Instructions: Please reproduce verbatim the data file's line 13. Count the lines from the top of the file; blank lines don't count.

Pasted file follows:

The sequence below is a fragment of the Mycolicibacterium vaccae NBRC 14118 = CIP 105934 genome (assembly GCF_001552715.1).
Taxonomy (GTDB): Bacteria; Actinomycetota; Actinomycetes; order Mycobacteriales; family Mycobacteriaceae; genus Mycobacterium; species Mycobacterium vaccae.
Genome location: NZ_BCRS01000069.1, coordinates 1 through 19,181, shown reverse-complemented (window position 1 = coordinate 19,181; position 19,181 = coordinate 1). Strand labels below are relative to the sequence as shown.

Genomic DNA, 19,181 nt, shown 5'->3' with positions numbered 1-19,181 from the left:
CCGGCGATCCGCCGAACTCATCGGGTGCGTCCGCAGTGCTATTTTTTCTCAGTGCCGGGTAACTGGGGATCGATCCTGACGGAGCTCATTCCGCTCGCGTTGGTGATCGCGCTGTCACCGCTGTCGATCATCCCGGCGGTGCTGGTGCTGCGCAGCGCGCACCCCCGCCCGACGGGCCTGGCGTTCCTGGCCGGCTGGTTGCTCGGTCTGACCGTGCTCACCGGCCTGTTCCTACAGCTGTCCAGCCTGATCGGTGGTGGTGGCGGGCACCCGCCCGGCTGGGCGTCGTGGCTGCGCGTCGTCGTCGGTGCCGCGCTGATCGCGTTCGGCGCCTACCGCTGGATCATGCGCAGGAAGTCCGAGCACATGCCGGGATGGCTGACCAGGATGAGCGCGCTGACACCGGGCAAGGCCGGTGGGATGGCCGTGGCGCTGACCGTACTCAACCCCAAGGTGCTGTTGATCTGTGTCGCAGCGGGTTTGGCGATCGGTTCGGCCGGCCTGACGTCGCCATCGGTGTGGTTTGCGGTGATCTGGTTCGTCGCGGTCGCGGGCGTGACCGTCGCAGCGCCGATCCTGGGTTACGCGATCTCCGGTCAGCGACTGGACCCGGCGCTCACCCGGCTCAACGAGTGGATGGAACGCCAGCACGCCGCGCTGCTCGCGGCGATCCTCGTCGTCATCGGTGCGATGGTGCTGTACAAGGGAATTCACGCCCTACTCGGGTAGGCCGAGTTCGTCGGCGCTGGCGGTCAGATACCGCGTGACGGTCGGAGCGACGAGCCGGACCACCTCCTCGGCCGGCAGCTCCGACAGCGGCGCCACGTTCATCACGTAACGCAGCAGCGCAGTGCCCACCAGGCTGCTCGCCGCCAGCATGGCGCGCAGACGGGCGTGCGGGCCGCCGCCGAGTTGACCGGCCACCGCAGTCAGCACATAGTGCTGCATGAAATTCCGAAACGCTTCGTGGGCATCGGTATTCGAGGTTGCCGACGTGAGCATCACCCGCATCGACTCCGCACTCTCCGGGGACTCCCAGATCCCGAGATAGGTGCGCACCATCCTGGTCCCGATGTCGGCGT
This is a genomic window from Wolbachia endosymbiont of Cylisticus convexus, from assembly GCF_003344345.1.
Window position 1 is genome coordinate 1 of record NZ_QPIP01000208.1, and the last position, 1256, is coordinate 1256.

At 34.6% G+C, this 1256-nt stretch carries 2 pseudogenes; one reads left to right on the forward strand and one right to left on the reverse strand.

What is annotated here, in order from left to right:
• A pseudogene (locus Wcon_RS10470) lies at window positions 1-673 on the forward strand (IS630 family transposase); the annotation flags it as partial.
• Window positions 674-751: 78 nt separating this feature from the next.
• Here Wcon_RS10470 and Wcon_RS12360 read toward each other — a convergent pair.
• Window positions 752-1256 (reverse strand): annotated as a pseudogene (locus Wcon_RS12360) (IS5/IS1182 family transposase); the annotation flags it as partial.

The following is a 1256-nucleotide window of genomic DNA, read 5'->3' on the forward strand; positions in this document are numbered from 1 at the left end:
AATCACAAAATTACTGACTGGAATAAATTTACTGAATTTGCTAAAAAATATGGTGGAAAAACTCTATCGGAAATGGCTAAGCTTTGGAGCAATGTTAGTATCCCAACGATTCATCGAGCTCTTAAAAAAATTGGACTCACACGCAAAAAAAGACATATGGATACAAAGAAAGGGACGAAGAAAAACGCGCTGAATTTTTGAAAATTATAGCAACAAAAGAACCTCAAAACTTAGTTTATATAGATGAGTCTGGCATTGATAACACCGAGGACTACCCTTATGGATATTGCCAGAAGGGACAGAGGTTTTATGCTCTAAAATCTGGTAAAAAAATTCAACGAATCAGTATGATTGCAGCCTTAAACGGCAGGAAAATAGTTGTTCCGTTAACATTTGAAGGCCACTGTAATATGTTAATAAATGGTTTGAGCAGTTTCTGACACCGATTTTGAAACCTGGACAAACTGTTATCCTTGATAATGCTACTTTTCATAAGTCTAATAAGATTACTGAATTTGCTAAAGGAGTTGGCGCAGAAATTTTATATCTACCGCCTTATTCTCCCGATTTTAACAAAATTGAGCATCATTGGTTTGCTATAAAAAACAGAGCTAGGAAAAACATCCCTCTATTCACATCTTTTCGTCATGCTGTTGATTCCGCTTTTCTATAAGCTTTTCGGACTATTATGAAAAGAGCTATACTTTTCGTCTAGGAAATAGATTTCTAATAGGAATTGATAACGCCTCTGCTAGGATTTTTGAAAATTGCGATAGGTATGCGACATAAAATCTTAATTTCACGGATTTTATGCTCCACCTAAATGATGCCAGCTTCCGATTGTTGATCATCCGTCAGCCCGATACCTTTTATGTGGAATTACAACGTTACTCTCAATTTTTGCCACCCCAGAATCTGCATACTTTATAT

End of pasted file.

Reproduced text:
• Window positions 752-1256 (reverse strand): annotated as a pseudogene (locus Wcon_RS12360) (IS5/IS1182 family transposase); the annotation flags it as partial.